Let’s keep at it, says MP Joe Peschisolido re Port Agency

MP Joe Peschisolido has indicated a need to “blow up” the Vancouver Fraser Port Authority (VFPA). Despite the pyrotechnic glint in his eye, he simply means that VFPA would be easier to replace than to fix.

If local council members, environmental groups and individuals do their part, they can succeed with MP Joe and the federal Liberal Marine Ports Caucus, which he chairs. If that process gets the foreseeable results, it will be very good for BC’s ecological health, especially that of the Fraser Estuary and Salish Sea, and it will be good for the Pacific trade of Western Canada.

Why is MP Joe Peschisolido doing this?

He represents the Fraser River Estuary riding of Richmond-Steveston. He has knocked on many doors to hear constituents. He has also listened at his town hall meetings and to Richmond Council. He has heard much about the need for VFPA to change. While doing his job, with his listening and research, MP Joe has become a committed advocate for saving the ecological life of the Fraser from unbridled industrialization, as well as for combining commerce values with environmental ones in general.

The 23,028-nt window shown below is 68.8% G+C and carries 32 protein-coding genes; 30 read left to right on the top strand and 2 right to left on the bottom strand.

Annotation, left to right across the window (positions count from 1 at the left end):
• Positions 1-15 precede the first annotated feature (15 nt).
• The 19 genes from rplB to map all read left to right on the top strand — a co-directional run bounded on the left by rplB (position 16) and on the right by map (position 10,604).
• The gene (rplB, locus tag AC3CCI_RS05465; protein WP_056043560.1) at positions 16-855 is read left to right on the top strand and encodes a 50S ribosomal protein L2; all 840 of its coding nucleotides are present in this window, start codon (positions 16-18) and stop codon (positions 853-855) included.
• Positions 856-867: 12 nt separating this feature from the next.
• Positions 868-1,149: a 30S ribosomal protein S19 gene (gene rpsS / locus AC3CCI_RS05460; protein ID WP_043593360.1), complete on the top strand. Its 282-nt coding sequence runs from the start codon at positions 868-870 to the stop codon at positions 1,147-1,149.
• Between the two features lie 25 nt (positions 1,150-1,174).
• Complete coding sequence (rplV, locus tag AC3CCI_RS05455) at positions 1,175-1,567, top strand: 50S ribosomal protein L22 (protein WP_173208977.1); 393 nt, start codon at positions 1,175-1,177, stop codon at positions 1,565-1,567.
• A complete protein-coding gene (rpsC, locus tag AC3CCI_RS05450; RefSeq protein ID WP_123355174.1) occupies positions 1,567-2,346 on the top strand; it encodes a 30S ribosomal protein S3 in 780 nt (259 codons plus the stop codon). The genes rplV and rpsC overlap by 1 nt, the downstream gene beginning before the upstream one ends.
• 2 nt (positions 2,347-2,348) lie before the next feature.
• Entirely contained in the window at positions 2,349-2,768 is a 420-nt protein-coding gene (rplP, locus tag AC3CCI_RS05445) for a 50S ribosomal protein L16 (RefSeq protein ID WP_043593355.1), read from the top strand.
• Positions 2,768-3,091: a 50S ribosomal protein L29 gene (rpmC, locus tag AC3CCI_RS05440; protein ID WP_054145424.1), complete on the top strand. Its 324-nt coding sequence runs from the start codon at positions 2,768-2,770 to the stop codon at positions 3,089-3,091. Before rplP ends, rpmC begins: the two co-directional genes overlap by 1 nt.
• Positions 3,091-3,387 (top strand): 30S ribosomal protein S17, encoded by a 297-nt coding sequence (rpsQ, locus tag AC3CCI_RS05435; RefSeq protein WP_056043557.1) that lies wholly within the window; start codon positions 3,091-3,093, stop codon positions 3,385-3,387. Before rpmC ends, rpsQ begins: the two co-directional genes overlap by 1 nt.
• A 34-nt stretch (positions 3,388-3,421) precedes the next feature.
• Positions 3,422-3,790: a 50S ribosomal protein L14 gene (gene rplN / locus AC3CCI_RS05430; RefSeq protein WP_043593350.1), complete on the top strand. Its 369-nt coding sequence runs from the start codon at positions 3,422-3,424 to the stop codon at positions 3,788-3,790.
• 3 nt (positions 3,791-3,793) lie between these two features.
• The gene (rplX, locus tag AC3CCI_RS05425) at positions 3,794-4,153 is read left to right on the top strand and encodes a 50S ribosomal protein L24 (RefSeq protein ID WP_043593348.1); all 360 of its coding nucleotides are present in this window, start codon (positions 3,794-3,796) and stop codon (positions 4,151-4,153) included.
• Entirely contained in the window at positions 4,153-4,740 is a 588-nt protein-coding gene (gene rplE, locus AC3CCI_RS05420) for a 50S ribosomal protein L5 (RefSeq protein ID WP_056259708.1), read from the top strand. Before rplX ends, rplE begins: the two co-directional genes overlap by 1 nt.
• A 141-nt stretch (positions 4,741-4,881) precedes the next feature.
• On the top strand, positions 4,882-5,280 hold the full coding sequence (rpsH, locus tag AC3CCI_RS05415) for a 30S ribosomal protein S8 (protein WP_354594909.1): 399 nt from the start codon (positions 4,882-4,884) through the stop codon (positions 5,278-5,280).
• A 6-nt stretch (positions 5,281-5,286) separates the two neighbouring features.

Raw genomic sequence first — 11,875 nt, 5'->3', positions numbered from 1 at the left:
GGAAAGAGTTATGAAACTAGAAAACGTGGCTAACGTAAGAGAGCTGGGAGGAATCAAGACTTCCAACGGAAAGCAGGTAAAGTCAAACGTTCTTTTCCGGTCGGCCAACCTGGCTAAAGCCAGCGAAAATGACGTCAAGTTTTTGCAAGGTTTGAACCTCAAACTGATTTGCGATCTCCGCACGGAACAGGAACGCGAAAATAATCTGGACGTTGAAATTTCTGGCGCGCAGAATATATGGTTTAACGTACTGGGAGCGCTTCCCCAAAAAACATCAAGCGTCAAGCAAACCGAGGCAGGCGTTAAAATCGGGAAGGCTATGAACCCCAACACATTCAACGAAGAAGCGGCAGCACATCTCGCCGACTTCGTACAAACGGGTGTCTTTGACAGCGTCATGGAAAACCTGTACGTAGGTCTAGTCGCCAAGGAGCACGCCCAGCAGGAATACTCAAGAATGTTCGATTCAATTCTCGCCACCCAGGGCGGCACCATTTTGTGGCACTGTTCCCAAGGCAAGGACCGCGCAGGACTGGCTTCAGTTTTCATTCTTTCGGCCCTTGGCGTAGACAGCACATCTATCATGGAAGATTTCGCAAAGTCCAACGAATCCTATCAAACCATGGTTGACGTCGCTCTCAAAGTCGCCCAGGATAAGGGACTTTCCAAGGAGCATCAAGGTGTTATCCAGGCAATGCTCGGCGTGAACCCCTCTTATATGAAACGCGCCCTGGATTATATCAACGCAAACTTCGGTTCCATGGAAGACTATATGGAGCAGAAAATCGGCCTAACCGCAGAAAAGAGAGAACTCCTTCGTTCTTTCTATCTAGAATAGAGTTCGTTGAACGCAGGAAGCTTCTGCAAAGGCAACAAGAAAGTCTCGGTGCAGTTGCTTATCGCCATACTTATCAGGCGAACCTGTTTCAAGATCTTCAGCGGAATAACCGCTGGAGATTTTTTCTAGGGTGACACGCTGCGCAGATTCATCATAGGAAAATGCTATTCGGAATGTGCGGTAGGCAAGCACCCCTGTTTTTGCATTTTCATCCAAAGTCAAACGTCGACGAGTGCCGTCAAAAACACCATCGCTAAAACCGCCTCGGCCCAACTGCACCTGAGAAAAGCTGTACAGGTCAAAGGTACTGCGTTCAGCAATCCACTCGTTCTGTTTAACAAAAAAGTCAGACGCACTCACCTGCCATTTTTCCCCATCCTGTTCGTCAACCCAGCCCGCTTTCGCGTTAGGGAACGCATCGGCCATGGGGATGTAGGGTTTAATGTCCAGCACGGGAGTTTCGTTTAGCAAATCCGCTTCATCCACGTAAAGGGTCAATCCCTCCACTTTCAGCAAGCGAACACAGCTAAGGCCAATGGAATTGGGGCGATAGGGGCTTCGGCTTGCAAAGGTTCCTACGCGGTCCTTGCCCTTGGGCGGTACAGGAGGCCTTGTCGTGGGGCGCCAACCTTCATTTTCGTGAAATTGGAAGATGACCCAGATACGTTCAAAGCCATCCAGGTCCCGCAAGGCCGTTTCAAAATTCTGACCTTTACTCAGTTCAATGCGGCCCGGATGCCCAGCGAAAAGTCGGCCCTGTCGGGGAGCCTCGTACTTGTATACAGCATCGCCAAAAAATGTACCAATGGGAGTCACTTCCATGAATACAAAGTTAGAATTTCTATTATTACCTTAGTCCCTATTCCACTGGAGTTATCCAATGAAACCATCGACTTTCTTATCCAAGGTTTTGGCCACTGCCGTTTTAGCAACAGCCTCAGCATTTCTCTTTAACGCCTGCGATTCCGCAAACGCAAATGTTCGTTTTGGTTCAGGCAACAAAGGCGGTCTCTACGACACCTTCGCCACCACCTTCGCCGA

In short, there has been longtime disappointment that Vancouver Fraser Port Authority does not collaborate with stakeholders—ports, terminals, all governments, organizations, etc., in BC and beyond, resolving concerns like these ones that the Fraser Voices Association (Richmond-based) and Against Port Expansion (Delta-based) put together. (Click on “concerns . .. ” for thorough, highly informed lists.)

Robin Silvester, CEO of VFPA, famously stated, “I don’t think we would be bound [by the Agricultural Land Reserve]. As a federal body here at Port Metro Vancouver, we have supremacy,” he said.

With motivation like that, MP Joe’s current commitment is to help the Ports Modernization Review end well by continuing it with the Liberals’ Marine Ports caucus in a further stage after the official public consultation end date of Dec. 3, 2018.

 




Prince Rupert is one day closer to Asia than Vancouver—each way! This is one factor in a key proposal to replace the Vancouver Fraser Port Authority with a Western Canada Port Agency

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